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Author Topic: Snowdrops in art  (Read 79742 times)

Tim Ingram

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Re: Snowdrops in art
« Reply #15 on: January 17, 2014, 10:54:31 PM »
Oh, isn't that good! Should be the frontespiece for the new snowdrop book.
Dr. Timothy John Ingram. Nurseryman & gardener with strong interest in plants of Mediterranean-type climates and dryland alpines. Garden in Kent, UK. www.coptonash.plus.com

Gail

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Re: Snowdrops in art
« Reply #16 on: January 18, 2014, 06:51:14 AM »
Brilliant, thanks Brian.
Some lovely things on here now.

I went to see the 'Facing the Modern' (The portrait in Vienna) exhibition at the National Gallery recently with friends; they had Elena Luksch-Makowsky's Self Portrait with her son Peter, which has her son clutching a bunch of snowdrops;
http://en.wikipedia.org/wiki/File:Elena_Luksch-Makowsky_-_Self_Portrait_with_her_son_Peter.jpg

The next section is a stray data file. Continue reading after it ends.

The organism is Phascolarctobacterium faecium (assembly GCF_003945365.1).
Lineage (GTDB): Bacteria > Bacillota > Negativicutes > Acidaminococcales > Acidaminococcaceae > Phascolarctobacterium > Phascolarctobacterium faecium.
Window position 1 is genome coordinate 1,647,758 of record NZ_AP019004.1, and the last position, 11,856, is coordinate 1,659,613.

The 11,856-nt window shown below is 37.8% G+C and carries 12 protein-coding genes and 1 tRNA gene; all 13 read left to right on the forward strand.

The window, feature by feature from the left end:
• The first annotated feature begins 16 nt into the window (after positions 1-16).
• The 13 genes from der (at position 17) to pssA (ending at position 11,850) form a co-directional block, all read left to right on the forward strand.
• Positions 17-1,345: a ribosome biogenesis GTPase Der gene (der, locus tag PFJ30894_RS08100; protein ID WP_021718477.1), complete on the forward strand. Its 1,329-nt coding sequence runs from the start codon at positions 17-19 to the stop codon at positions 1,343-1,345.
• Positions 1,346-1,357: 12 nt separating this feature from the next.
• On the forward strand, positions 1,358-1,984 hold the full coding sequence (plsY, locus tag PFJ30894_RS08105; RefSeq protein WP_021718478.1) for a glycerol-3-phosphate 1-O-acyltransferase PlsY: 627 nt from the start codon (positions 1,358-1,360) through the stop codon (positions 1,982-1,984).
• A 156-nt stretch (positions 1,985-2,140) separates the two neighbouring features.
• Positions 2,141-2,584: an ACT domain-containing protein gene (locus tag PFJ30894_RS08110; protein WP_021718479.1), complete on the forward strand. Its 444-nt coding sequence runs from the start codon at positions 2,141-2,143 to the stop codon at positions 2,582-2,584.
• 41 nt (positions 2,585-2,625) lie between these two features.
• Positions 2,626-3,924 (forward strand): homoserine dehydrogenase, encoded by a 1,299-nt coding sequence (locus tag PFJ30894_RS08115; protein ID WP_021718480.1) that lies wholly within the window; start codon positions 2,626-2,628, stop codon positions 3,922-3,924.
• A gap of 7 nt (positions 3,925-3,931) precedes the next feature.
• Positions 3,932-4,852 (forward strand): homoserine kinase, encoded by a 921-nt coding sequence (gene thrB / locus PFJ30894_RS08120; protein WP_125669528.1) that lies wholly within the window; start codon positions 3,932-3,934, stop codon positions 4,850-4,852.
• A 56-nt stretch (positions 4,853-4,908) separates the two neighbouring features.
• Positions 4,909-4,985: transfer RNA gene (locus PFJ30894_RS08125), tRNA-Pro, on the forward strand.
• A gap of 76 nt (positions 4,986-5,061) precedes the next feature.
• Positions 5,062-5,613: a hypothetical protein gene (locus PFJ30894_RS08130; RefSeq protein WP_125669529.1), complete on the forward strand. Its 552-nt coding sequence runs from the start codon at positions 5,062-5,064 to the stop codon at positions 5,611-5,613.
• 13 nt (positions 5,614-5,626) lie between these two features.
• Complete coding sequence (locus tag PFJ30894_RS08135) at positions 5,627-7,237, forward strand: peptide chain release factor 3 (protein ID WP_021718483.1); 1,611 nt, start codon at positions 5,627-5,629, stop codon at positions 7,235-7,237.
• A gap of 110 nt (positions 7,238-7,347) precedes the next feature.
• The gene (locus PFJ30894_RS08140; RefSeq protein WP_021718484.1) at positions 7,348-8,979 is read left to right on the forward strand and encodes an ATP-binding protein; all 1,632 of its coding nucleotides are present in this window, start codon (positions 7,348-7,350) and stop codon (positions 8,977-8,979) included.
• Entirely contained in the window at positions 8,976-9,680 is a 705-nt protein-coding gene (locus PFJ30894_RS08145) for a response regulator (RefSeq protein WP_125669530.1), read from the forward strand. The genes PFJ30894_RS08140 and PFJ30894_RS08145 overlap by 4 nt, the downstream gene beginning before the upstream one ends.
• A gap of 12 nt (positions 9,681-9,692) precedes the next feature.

Gail Harland
Norfolk, England

RichardW

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Re: Snowdrops in art
« Reply #17 on: January 18, 2014, 07:37:31 AM »
Perhaps this is the right place....?


lovelysnowdrops by John Jearrard, on Flickr

Brilliant, reminds me of spike milligans drawings.

Lesley Cox

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Re: Snowdrops in art
« Reply #18 on: January 18, 2014, 09:04:42 AM »
He's 'Magnet'ized perhaps? :)

The child in the self portrait is a delight but where is the lady herself? A self portrait without a head, so far as I can see.
Lesley Cox - near Dunedin, lower east coast, South Island of New Zealand - Zone 9

Brian Ellis

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Re: Snowdrops in art
« Reply #19 on: January 18, 2014, 10:00:26 AM »
A tender self portrait Gail.

He's 'Magnet'ized perhaps? :)

Groan ;)
Brian Ellis, Brooke, Norfolk UK. altitude 30m Mintemp -8C

Olive Mason

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Re: Snowdrops in art
« Reply #20 on: January 18, 2014, 10:30:14 AM »
I am enjoying this thread very much and wondered if there is anyone prepared to put together a lecture on this subject.  I am sure snowdrop event organisers would welcome something different.
Not only snowdrops